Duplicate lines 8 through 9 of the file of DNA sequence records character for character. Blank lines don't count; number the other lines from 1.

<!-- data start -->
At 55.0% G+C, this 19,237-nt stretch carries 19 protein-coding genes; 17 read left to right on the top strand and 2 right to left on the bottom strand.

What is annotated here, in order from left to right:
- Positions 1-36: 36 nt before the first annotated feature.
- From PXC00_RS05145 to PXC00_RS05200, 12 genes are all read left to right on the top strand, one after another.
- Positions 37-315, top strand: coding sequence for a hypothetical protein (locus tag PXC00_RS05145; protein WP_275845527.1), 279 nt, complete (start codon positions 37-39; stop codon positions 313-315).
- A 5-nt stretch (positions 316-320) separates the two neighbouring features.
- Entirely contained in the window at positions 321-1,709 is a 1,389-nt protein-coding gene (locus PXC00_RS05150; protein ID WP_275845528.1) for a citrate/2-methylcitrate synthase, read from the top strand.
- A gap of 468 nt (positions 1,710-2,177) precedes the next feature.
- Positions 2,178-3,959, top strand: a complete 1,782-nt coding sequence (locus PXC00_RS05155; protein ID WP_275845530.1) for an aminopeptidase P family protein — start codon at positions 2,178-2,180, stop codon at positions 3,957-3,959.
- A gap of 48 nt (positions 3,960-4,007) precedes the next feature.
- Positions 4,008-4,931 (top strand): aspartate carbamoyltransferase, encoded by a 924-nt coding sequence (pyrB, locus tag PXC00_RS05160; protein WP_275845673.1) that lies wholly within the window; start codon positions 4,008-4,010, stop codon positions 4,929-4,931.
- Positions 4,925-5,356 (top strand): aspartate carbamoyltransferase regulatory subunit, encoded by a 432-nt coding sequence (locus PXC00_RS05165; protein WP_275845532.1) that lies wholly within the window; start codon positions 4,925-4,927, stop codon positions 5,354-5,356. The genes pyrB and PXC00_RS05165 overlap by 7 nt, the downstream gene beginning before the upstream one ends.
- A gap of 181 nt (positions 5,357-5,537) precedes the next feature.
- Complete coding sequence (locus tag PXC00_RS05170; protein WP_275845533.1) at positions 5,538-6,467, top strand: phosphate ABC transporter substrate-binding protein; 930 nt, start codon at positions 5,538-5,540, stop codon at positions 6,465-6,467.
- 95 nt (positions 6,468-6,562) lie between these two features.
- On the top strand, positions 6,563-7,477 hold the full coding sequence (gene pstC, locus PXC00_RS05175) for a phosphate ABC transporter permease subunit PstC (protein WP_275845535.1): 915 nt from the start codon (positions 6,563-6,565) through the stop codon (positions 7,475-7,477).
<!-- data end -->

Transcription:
- A gap of 468 nt (positions 1,710-2,177) precedes the next feature.
- Positions 2,178-3,959, top strand: a complete 1,782-nt coding sequence (locus PXC00_RS05155; protein ID WP_275845530.1) for an aminopeptidase P family protein — start codon at positions 2,178-2,180, stop codon at positions 3,957-3,959.